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Integrated care is an aim and a method for organising health and care services, particularly for older people and those with chronic conditions. Policy expects that integrated care programmes will provide person-centred coordinated care which will improve patient or client experience, enable population health, prevent hospital admissions and thereby reduce costs. However, empirical evaluations of integrated care interventions have shown disappointing results. We analysed an in-depth case study using Strong Structuration Theory to ask: how and why have efforts to integrate health and social care failed to produce desired outcomes? In our case, integrated case management and the creation of cost-saving plans were dominant practices. People working in health and social care recursively produced a structure of integrated care: a recognised set of resources created by collective activities. Integrated care, intended to help patients manage their long-term conditions and avoid hospital admission, was only a small part of the complex network that sustained patients at home. The structures of integrated care were unable to compensate for changes in patients’ health. The result was that patients’ experiences remained largely unaffected and hospital admissions were not easily avoided.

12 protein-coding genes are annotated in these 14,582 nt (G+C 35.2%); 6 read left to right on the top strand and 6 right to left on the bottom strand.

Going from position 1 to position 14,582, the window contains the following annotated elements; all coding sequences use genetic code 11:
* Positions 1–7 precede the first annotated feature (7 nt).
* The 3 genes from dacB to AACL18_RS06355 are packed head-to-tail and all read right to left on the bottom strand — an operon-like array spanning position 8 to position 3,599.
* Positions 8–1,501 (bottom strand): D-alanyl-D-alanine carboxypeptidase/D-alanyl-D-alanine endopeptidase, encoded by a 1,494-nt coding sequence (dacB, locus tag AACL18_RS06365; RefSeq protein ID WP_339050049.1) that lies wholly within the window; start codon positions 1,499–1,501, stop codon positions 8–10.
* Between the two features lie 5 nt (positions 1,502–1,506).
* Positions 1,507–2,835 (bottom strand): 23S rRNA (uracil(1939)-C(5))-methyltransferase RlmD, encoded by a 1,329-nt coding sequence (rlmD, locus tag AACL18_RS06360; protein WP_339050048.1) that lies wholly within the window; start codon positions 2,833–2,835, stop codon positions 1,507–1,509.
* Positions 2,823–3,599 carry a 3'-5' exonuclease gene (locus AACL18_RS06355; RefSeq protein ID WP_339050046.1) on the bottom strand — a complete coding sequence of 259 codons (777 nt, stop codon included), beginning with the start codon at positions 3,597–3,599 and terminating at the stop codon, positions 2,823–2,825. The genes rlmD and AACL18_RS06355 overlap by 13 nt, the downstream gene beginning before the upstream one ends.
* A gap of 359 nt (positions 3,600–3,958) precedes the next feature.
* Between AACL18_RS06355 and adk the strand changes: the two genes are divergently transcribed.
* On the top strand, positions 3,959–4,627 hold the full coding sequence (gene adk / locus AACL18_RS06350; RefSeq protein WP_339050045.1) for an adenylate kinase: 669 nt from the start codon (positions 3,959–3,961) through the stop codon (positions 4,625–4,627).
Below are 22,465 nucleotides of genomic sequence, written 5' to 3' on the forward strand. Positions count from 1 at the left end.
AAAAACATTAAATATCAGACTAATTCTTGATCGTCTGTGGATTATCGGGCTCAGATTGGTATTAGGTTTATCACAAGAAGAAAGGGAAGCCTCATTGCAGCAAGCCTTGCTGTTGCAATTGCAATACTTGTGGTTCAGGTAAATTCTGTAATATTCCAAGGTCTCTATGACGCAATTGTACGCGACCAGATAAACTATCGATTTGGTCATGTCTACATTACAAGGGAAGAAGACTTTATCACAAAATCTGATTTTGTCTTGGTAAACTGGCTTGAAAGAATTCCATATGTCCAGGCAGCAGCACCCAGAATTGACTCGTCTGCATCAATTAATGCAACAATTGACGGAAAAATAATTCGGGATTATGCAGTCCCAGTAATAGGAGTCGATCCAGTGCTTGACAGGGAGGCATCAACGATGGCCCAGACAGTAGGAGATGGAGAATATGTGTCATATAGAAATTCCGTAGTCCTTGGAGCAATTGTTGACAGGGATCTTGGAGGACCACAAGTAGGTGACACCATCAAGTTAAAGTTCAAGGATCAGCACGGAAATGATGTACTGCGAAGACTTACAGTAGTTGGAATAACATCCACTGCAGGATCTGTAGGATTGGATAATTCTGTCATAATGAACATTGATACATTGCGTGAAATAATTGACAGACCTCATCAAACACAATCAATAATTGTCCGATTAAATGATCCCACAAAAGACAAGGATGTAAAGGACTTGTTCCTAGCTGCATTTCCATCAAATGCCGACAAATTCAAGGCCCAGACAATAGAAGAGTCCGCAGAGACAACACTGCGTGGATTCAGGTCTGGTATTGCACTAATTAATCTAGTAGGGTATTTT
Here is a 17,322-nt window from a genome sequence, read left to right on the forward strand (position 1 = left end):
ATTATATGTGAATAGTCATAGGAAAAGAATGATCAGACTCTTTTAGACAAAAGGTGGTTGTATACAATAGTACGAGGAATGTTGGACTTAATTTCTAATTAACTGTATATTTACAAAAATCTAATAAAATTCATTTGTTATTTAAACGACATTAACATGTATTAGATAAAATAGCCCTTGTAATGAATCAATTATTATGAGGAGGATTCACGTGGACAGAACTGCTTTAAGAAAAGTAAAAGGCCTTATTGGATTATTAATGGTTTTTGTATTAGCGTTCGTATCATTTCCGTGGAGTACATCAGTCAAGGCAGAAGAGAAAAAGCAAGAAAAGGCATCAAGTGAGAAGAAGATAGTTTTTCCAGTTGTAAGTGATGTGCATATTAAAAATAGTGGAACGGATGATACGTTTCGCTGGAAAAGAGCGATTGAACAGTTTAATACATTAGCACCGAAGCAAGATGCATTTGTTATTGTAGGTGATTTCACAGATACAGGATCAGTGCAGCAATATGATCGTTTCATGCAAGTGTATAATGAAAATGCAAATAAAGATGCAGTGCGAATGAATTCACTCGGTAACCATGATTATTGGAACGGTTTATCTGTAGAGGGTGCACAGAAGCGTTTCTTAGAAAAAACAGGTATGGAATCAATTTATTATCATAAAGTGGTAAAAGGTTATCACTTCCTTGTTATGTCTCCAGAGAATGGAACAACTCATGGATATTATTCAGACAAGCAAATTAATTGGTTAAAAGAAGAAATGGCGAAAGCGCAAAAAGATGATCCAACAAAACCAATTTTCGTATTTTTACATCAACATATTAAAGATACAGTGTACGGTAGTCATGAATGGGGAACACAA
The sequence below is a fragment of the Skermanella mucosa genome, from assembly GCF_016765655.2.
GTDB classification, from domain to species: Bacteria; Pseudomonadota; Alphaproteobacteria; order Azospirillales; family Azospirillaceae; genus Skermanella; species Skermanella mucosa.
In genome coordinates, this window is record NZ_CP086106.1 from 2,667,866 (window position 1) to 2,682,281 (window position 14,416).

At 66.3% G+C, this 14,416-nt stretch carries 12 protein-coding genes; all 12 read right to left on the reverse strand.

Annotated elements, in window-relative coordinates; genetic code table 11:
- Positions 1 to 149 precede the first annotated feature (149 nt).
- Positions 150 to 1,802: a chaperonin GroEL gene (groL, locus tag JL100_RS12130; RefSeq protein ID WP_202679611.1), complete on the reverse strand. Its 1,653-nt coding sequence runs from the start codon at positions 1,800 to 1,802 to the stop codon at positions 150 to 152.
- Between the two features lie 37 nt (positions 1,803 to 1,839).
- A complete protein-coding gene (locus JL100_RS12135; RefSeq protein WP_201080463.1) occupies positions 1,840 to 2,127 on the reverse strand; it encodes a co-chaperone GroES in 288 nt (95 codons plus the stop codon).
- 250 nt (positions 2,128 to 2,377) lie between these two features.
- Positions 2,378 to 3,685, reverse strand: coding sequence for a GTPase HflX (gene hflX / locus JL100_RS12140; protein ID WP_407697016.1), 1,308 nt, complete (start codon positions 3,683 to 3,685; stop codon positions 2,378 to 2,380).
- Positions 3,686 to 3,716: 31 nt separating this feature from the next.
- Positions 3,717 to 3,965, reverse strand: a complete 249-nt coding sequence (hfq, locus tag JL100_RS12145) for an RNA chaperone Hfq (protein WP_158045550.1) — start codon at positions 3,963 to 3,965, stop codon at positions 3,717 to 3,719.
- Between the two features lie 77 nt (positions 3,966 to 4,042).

Original publication




Journal article


Sociology of Health and Illness

Publication Date